I write stories about bold women who fight to overcome whatever life throws at them because we need role models like that.
I have one. While I was in college, my mother was widowed for the second time. So, after raising three children and surviving two toxic marriages, she announced at age 55 she had quit her job as a legal secretary to go to law school. It was as inspiring as it was heartbreaking that she was finally going to do what she wanted to do.
I’d like to be a bold role model for my daughter Jessica, but if she gets any bolder, I’ll have to raise bail. There is quite a strong similarity between her and the heroine of West of Famous, but don’t tell her that.
This article first appeared in Mystery Scene Magazine, Winter 15, 2019 edition.
By the way, In my forties I fulfilled a lifelong dream and earned my pilot’s license. Only 6% of pilots are women, so yeah, this was life-affirming and empowering. I then earned my instrument-rating. My husband also flies, so we have to take turns to prevent a wrestling match into the cockpit. I want to lead by example and encourage other women to be bolder.
As a reader, I love to learn new things when I read fiction. I enjoy experiencing danger vicariously and seeing the world from different perspectives. As an author, I strive to craft that same thrill for my readers. Research is how to nail the details that create that you-are-there insider’s experience.
We’ve all read stories that fail at this. I am an instrument-rated private pilot with a little training in aerobatics. When I encounter blunders in a story about aviation, the magic of being in the story falls apart. I don’t want to be that author who breaks the magic.
Why write what you know when you can write about exciting things you are learning? As a pilot, of course, I’m going to use that knowledge and experience in stories. But I can’t become an expert in everything, so I find experts willing to share their knowledge and experience.
HEROS OF RESEARCH
Authors James A. Michener, Ridley Pearson, David Morrell, and Steve Berry exemplify the serious kind of research that elevates their stories to the bestseller category. Michener’s tome Hawaii presents the geologic formation of the islands to establish the setting for readers. Pearson’s research in his crime stories is revered by detectives for thoroughness. Morrell spent 35 days carrying a 60-lb. backpack through the Wind River Mountains in Wyoming with the National Outdoor Wilderness School to research is book Testament.
Here’s my process.
Where does the story happen? For North of the Killing Hand, I drew on travel experience in Mexico, Costa Rica, Panama, Ecuador, and Columbia for the scenes in the Amazon. The photos taken in these remote places reminded me of the density and types of foliage. Journals reminded me of the smells, sounds, oppressive dampness, and dangers.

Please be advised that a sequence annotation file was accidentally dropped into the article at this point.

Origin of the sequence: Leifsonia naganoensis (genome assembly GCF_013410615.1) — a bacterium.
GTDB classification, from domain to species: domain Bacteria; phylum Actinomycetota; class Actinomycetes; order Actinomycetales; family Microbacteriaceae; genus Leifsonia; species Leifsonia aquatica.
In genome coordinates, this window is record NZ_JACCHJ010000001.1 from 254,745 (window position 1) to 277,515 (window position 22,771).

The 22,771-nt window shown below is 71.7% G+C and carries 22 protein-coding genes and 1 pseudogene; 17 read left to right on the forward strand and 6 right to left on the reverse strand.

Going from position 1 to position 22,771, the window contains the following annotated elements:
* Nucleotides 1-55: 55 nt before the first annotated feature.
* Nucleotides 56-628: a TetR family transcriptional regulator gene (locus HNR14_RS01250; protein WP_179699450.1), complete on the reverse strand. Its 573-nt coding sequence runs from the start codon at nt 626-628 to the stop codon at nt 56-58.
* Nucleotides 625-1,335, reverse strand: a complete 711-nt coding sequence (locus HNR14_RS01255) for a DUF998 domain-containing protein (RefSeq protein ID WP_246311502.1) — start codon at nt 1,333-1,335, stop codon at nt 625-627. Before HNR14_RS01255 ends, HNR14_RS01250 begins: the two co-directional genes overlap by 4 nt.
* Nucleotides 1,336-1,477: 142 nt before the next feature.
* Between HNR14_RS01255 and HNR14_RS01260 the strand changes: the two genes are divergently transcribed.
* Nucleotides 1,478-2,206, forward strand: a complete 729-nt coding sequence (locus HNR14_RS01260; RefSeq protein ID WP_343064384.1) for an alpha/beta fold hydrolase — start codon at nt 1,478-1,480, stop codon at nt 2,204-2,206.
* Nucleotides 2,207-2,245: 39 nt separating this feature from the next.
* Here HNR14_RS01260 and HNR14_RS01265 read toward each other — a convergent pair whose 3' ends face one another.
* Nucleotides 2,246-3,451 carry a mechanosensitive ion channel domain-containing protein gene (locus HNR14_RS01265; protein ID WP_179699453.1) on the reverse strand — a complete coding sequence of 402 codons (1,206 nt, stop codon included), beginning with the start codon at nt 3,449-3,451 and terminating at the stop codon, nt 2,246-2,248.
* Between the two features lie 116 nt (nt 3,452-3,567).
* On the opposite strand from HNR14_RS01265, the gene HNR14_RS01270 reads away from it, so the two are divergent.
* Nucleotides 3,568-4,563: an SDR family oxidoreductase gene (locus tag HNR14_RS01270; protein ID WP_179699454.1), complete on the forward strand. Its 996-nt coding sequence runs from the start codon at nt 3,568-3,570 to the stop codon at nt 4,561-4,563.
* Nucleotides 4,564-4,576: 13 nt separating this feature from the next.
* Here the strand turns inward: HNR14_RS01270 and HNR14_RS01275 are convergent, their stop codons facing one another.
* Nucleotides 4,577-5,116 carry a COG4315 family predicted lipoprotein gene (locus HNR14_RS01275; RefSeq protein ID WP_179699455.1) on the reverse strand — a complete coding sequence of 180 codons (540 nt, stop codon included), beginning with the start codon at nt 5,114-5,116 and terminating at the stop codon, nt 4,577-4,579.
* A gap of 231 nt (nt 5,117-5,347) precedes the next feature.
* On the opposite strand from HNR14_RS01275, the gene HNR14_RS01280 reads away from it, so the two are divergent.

Beyond personal experience there comes online research and trips to the library for demographics. How many people live there and who are they? What languages do they speak? How do they travel? How do they communicate? What cultural differences stand out? Crime? Education? How do people make a living in the Amazon? What are their religious and ethical beliefs?
For West of Famous, which debuts February 17, 2019, I spent a week on a trawler because a huge portion of the story takes place on such a boat. All the library research in the world cannot capture the smell of diesel, the constant motion of the boat, the sounds of the engines, or how to find compartments large enough to stuff a body. The boat owners, Paul and Caryn Frink, went above and beyond in helping me.
They took me to the oh-so-remote site in the Everglades where part of the story takes place and dropped anchor. They let me ride in the engine compartment while the boat was underway. I had to test if screaming could be heard over the sound of the engine.
I took copious notes and photographed everything at various times of day and night to nail the details. Online research cannot compare. Paul, retired navy with a strong engineering background, taught me more about boats and boat engines in a week than I learned from months of other research. Hands-on research beats online research any day! Fun, too! The rocking sensation stopped two days after I returned home.
For each character, major and minor, I want to know who they are. What makes them behave the way they do? What does the character fear? What does the character want? For minor characters, the basic information reads like a police profile: height, weight, age, gender, race, education, and basic history. For major characters, deeper analysis works.
In South of Justice, the main character Dr. Terri Pinehurst-Clayton is a veterinarian. What does it take to become a veterinarian? The info uncovered during research appeared in the book, especially the items that grabbed my attention. Did you know it is tougher to enter veterinarian school than medical school? That tidbit of info led me to find out why. The answer found its way into the book because inquiring minds want to know. At one point in the story, Terri bolsters her courage by reminding herself that she graduated at the top of her class because of her intellectual tenacity. She then decides to begin her own investigation into her husband’s past.